A Ukrainian comedian who plays the country’s president in a TV series is currently the favourite to take on the real-life role in this spring’s election, recent polls show.
As the deadline for candidate nomination expired overnight, surveys showed Volodymyr Zelensky ahead of former prime minister Yulia Tymoshenko and incumbent Petro Poroshenko.
However, with a record number of candidates in the race, the vote remains highly unpredictable.
“Thirty people have been registered, this is an all-time high,” commission spokesperson Kostyantyn Khivrenko told AFP, saying the documents of about 40 potential candidates are also being considered.
Zelensky, 40, has tapped into widespread frustrations with the country’s political class and the slow pace of reforms.
Various recent polls put him at between 19% and 23%, with Tymoshenko and Poroshenko several points behind – varying between second and third place.
But political analyst Anatoly Oktysiuk from Kyiv’s Democracy House told AFP that Zelensky’s largely “young, often passive” supporters were likely to not turn out, predicting his final share of the vote would be lower.
Zelensky, already a popular comedian, has in recent years won further fans with his portrayal of the country’s leader in a sitcom called Sluga Narodu – which translates as “Servant of the People”.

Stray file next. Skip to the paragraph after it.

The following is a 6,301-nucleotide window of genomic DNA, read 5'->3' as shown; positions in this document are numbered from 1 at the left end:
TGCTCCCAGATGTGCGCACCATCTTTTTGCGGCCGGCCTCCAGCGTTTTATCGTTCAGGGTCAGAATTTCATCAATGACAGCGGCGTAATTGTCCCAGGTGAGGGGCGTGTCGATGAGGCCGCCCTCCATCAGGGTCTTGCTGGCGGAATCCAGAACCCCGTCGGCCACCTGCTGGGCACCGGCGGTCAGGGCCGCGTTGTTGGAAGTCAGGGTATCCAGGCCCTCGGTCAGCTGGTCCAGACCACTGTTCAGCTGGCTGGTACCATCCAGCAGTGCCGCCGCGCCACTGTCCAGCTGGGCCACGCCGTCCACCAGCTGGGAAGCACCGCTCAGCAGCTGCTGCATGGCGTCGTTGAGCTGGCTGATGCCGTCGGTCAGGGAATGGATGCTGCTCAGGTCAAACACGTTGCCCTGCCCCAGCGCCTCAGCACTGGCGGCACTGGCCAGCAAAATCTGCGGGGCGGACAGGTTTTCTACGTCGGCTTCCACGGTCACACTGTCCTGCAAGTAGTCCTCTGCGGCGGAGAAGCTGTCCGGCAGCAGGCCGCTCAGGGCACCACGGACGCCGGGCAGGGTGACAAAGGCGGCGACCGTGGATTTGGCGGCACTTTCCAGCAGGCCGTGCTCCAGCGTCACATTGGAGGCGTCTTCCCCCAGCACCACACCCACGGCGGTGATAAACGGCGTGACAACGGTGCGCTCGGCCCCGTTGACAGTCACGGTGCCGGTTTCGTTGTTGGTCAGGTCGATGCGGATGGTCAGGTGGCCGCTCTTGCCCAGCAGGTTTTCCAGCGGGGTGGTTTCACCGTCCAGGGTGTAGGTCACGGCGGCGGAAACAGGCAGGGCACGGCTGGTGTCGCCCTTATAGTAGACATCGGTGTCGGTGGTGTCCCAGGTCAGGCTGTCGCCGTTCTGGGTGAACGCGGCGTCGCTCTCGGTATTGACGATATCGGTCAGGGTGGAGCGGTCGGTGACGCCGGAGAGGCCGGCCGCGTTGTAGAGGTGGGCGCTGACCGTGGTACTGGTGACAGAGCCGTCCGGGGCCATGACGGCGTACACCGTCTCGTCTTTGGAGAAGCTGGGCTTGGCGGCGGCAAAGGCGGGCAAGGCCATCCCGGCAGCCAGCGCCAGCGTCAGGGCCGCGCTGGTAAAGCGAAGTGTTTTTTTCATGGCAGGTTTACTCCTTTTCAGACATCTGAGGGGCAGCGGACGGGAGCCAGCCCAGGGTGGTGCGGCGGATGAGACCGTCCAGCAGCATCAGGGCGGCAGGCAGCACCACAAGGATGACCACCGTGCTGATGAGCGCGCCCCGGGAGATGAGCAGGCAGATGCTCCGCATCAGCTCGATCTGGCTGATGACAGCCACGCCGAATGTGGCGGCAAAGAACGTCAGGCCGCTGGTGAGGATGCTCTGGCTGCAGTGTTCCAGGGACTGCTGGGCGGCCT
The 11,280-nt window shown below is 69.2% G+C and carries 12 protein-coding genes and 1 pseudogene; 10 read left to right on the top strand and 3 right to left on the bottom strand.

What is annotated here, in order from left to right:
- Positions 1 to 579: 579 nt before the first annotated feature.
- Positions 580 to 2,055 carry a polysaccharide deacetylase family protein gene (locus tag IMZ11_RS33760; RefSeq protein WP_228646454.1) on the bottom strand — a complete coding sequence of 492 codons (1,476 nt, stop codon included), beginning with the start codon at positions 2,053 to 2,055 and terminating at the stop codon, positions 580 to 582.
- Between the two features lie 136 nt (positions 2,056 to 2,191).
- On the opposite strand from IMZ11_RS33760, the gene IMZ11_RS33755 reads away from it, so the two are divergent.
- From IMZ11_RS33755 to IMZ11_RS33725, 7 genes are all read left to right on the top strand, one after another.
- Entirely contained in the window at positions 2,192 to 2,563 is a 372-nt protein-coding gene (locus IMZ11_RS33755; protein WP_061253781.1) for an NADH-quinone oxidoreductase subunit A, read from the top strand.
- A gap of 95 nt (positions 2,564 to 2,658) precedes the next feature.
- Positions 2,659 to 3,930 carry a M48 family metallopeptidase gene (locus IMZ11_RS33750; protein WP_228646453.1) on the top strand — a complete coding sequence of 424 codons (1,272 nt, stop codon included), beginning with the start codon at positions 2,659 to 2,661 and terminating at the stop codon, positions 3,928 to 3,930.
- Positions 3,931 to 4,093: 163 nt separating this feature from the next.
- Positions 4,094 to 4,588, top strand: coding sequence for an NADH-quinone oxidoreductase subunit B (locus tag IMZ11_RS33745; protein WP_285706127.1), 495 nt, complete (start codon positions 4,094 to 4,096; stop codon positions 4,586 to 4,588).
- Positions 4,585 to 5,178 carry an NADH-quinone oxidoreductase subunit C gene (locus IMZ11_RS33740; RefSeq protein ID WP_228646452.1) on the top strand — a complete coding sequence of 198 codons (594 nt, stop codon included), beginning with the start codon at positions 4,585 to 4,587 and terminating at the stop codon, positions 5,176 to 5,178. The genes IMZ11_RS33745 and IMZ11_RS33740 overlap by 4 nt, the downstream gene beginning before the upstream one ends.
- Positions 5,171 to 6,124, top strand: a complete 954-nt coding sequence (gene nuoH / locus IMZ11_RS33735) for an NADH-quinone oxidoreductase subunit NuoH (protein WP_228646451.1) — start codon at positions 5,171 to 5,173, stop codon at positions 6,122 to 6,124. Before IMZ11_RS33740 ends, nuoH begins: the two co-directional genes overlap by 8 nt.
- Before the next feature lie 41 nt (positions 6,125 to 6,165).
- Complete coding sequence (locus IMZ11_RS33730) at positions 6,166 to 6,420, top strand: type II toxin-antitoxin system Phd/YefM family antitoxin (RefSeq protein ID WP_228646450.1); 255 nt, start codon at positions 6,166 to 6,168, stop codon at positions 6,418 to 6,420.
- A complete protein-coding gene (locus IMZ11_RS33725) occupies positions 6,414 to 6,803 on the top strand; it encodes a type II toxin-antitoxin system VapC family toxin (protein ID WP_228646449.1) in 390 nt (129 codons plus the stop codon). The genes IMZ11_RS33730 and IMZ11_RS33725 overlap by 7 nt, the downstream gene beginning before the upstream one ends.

But he has also rallied largely young supporters to his own political cause.
Others, however, highlight his lack of experience and flag up his ties to Poroshenko’s billionaire foe Igor Kolomoisky, who owns the television channel on which Zelensky stars.
Observers say the race is too close to call.
“It’s very unpredictable at this stage who might actually win,” US ambassador Kurt Volker told journalists last week, stressing that Washington would work with whichever democratically-elected leader emerged from the vote.
Poroshenko, a 53-year-old chocolate tycoon, sailed to victory in a May 2014 election after a popular uprising ousted the Moscow-backed regime of Viktor Yanukovych.
Tymoshenko, the runner up, rose to international prominence through her role in the 2004 “Orange Revolution”.
Voting will take place on March 31, with a second round three weeks later if no candidate takes more than 50%.
LEAVE A COMMENT Your email address will not be published. Required fields are marked*
New York’s Times Square shooting leaves 3 injured
US is turning corner on pandemic: White House
Fifth straight for Hamilton in Spain
‘Earth’s power’: Iceland volcano’s lava geysers thrill visitors
‘Londoner’ Sadiq Khan wins an encore as mayor
Putin on WWII Victory Day says will 'firmly' defend Russian interests
Fully vaccinated enjoy new freedoms in Germany
Winning Scottish nationalists vow new independence vote
Da Vinci's 'Head of Bear' drawing seen fetching up to $16 mn